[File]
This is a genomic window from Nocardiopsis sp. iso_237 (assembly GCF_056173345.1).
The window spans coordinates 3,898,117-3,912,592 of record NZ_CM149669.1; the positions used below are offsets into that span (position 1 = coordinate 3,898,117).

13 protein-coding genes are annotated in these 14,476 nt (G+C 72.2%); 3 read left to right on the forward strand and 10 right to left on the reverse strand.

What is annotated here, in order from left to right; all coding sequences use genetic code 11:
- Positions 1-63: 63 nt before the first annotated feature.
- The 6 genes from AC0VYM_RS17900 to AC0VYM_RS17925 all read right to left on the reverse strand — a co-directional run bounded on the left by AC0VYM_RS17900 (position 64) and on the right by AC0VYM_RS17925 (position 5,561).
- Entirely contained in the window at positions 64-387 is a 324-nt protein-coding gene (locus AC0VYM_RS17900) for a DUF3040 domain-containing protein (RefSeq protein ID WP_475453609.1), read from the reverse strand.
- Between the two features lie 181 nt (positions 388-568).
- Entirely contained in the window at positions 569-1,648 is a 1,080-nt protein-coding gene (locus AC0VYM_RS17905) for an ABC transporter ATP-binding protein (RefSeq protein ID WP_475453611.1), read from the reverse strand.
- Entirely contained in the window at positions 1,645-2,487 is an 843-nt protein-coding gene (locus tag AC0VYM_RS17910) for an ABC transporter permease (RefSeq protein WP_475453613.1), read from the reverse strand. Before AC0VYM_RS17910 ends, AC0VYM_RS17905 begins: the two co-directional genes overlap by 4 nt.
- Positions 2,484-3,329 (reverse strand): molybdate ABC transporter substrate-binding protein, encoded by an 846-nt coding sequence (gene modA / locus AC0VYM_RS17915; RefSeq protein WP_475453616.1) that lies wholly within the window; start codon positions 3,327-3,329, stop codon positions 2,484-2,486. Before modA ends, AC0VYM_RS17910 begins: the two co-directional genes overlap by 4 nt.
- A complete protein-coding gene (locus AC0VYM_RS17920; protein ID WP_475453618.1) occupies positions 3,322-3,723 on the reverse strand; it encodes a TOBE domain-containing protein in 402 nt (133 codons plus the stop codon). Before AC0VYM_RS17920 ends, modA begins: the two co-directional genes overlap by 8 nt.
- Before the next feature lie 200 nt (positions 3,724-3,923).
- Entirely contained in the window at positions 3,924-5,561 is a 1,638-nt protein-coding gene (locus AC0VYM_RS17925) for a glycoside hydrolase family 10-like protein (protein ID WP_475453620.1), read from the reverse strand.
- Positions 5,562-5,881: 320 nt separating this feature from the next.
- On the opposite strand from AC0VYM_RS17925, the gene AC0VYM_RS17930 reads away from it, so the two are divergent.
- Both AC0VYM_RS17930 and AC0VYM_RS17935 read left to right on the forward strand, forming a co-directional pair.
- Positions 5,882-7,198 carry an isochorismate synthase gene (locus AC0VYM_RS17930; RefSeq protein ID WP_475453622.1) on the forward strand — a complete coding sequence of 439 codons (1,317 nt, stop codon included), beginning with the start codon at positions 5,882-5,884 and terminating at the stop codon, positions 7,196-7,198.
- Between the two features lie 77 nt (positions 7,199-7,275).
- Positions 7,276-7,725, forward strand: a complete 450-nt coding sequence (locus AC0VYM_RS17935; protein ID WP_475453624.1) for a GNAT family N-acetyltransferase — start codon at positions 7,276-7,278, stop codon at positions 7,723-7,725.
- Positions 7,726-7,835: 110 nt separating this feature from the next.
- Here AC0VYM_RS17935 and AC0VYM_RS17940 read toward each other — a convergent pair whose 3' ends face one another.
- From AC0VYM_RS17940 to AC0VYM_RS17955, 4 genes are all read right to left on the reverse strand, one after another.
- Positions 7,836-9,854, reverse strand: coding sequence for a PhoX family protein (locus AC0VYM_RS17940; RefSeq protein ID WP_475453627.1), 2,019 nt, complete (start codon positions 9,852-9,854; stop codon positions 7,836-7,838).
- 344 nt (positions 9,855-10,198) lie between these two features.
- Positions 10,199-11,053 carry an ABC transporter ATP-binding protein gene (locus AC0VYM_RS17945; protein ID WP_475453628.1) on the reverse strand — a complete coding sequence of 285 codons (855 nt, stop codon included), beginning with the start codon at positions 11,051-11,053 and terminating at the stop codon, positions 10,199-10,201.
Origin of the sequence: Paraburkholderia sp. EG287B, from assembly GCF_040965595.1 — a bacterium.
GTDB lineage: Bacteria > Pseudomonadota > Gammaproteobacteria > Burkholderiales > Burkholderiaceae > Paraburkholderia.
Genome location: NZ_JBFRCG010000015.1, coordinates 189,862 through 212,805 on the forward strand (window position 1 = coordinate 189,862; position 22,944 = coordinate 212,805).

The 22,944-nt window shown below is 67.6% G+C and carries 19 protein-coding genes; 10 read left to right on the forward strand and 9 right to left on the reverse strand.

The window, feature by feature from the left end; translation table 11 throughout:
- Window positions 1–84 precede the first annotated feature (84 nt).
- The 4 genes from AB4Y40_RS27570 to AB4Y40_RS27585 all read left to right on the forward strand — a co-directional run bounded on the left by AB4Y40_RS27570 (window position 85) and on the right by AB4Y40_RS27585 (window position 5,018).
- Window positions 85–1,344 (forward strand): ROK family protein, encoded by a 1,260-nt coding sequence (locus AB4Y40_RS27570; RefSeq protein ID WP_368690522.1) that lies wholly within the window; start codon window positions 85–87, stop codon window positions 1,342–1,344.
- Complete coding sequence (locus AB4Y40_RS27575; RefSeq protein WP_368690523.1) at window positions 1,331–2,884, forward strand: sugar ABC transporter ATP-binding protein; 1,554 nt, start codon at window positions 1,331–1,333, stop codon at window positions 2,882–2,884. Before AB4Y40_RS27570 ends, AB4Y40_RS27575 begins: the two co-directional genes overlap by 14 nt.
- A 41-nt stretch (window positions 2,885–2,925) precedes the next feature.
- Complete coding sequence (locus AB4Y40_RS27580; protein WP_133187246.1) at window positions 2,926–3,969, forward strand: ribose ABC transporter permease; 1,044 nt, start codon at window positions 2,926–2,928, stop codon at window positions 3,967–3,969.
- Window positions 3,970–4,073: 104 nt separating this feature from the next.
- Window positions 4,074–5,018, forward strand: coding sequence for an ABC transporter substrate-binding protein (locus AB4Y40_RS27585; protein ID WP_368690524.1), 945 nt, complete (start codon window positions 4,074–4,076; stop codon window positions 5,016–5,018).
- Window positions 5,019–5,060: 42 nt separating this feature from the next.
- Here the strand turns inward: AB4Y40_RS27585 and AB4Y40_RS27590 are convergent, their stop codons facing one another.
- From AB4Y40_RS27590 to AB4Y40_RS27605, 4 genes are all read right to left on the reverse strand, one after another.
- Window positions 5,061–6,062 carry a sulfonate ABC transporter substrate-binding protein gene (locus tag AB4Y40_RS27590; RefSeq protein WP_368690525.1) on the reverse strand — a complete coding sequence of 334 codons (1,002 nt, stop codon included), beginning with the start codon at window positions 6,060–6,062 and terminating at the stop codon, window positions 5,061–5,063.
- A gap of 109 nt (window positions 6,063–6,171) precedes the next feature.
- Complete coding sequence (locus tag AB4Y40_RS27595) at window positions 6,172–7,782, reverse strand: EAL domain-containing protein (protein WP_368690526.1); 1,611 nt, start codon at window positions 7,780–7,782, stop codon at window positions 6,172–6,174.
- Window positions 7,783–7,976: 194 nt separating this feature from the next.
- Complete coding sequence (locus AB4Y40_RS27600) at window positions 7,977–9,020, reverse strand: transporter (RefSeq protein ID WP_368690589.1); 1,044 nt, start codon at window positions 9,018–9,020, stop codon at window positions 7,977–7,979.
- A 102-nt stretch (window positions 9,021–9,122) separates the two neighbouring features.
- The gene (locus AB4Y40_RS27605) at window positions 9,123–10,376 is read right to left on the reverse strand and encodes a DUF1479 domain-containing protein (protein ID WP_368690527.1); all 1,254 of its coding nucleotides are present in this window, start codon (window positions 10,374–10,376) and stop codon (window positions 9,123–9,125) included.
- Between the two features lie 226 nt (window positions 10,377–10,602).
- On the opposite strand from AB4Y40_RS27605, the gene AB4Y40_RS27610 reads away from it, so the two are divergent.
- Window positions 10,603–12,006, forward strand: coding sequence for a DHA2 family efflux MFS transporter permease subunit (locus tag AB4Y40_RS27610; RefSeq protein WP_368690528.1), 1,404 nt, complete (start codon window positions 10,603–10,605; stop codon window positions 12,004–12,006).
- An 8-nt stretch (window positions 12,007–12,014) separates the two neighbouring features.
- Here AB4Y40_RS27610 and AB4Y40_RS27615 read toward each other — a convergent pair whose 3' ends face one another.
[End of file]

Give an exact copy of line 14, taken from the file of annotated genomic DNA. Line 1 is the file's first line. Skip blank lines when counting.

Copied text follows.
- Entirely contained in the window at positions 3,924-5,561 is a 1,638-nt protein-coding gene (locus AC0VYM_RS17925) for a glycoside hydrolase family 10-like protein (protein ID WP_475453620.1), read from the reverse strand.